One of my other hobbies is model railroading. I'm planning to construct a portable HO scale layout with self-contained lighting that I can easily move and possibly take to modeling exhibitions. It would consist of two modules, wach one about 2' deep and 5' long. The best construction scheme I've seen yet for such a module is:
http://www.krmodels.com.au/module.html
As you can see, it's support structure is a series of plywood formers in a C shape. The lower arm of the C is 28", the upper arm is 32", and the upright is also 28". The author of the article used 9mm or roughly 3/8" plywood with the formers about 18" apart. There are several members running the length of the module that add strength and rigidity.
I think it's overbuilt. I've seen similar modules built of nothing more than artists foamboard doubled up for strength. I'm not quite willing to go that far, but would like to use 1/8" birch or maple plywood.
My major sticking point is the 10" radius arc from the upright to the upper horizontal arm. I'd like to reduce that or even eliminate it if feasible. The only weight on the outer end of the horizontal arm would be light fixtures, either under-counter fluorescents or low voltage halogen floods, and possibly a roof which could be foamboard. Somewhere around 2-3 pounds per former or less.
My reason for wanting to eliminate the gusset is to increase the height of a vertical backdrop and make it possible to curve it around the outside end of each module. The original calls for a backdrop curved under the gussets with a 90 degree corner at the ends.
So what do you folks think? Is the curved gusset even necessary? If so, can the radius safely be reduced? There must be some way to calculate the deflection of the upper arm under various loads with various, or no, gusset shapes and sizes.
I've discussed this on a modeling group and one person suggested the radius could be reduced to 6" or a triangular gusset 4" on top and back. Others weren't so sure. So I decided to post here where a lot more of us have built a lot more stuff with plywood.
All help greatly appreciated. Thanks in advance.
--
Intelligence is an experiment that failed - G. B. Shaw

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On 5/2/2012 4:44 PM, Larry Blanchard wrote: ...

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I agree 3/8" is way over what's needed; the 1/8" would be fine w/ probably on it's own once it's constrained by the forms. At worst put a thin gusset across the face to add some transverse rigidity.
What I'd probably do is make it more like a tension box--think of the inner form of a hollow door--just cardboard on edge.
The upper radius can be as tight as you wish I think as long as you constrain the leaves in their transverse direction so they don't have the long distance across which to buckle.
Hopefully the thought got thru the fingers to the keyboard to make at least a modicum of sense... :)
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"Larry Blanchard" wrote:

YES!!
------------------------------ NO!!!
Consider painting the gussets to be part of the scenery.
Lew
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On 5/2/2012 5:44 PM, Larry Blanchard wrote:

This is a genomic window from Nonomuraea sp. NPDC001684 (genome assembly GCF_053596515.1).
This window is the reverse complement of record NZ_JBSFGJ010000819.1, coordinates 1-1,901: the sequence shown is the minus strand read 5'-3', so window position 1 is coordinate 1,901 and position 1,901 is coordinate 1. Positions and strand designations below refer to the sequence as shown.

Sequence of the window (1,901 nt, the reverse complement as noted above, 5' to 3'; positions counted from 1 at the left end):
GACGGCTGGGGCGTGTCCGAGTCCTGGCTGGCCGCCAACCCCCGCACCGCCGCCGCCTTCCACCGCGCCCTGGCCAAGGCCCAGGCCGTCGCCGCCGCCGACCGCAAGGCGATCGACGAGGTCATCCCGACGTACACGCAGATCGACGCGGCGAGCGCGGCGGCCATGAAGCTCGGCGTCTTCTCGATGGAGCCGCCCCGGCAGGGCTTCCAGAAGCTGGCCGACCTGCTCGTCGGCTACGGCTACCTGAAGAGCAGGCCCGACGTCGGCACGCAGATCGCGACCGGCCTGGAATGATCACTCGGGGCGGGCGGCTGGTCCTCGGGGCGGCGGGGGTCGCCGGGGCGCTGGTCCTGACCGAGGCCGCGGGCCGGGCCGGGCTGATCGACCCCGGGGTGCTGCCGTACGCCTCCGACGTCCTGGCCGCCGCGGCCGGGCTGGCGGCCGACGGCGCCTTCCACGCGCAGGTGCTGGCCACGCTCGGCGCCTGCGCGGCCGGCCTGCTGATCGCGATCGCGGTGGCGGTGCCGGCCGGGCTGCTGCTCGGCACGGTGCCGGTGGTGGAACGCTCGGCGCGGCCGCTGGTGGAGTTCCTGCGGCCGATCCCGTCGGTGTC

I Come from a theatre background, and I would guess that the curve has two functions, the structural one is to support the upper arm, and probably can be reduced. The aesthetic function is to let the Backing move seamlessly from wall into sky without an abrupt and obvious transition. If you planned to photograph the trains in this setting, it would be very important for getting a realistic look in the pictures, and will help when people see the layout too.
Stuart
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On Wed, 02 May 2012 22:57:06 -0400, Stuart Wheaton wrote:

True. But that isn't really necessary as there is a fascia on the top front that cuts off the "edge of the sky" if the viewing height is correct.
And the vertical curve makes it difficult (maybe beyond my capabilities) to provide a horizontal curve at the ends of the layout, thus giving the sky a 90 degree corner. And that one can't be hidden from view, so must be disguised - and it's difficult to make such a disguise look natural.
With your theatre background, you'll appreciate this layout:
http://carendt.us/scrapbook/page87/index.html
If I could build one that good, I'd start singing "Lord, it's hard to be humble ..." :-).
--
Intelligence is an experiment that failed - G. B. Shaw

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Many curves can be approximated by straight lines. To get the horizontal curve, would it be possible to divide it into several straight sections? The more divisions the smoother the curve, but more divisions require more structure.
Puckdropper
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Make it to fit, don't make it fit.

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On 5/3/2012 3:48 PM, Puckdropper wrote: ...

I don't think the question was making the curve but simply one reducing the weight by eliminating or at least minimizing the gusset area whether it's round/triangular/whatever...
My thought as outline above is if that is indeed the prime objective it could be done by essentially building a torsion box (laid on its side) instead at quite a bit less overall weight than the plans shown would amount to.
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On 5/3/2012 3:57 PM, dpb wrote: ...

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Of course, the aesthetics of having the blended corner might be useful and one could retain the curve and still be significantly less in weight as far as that goes...
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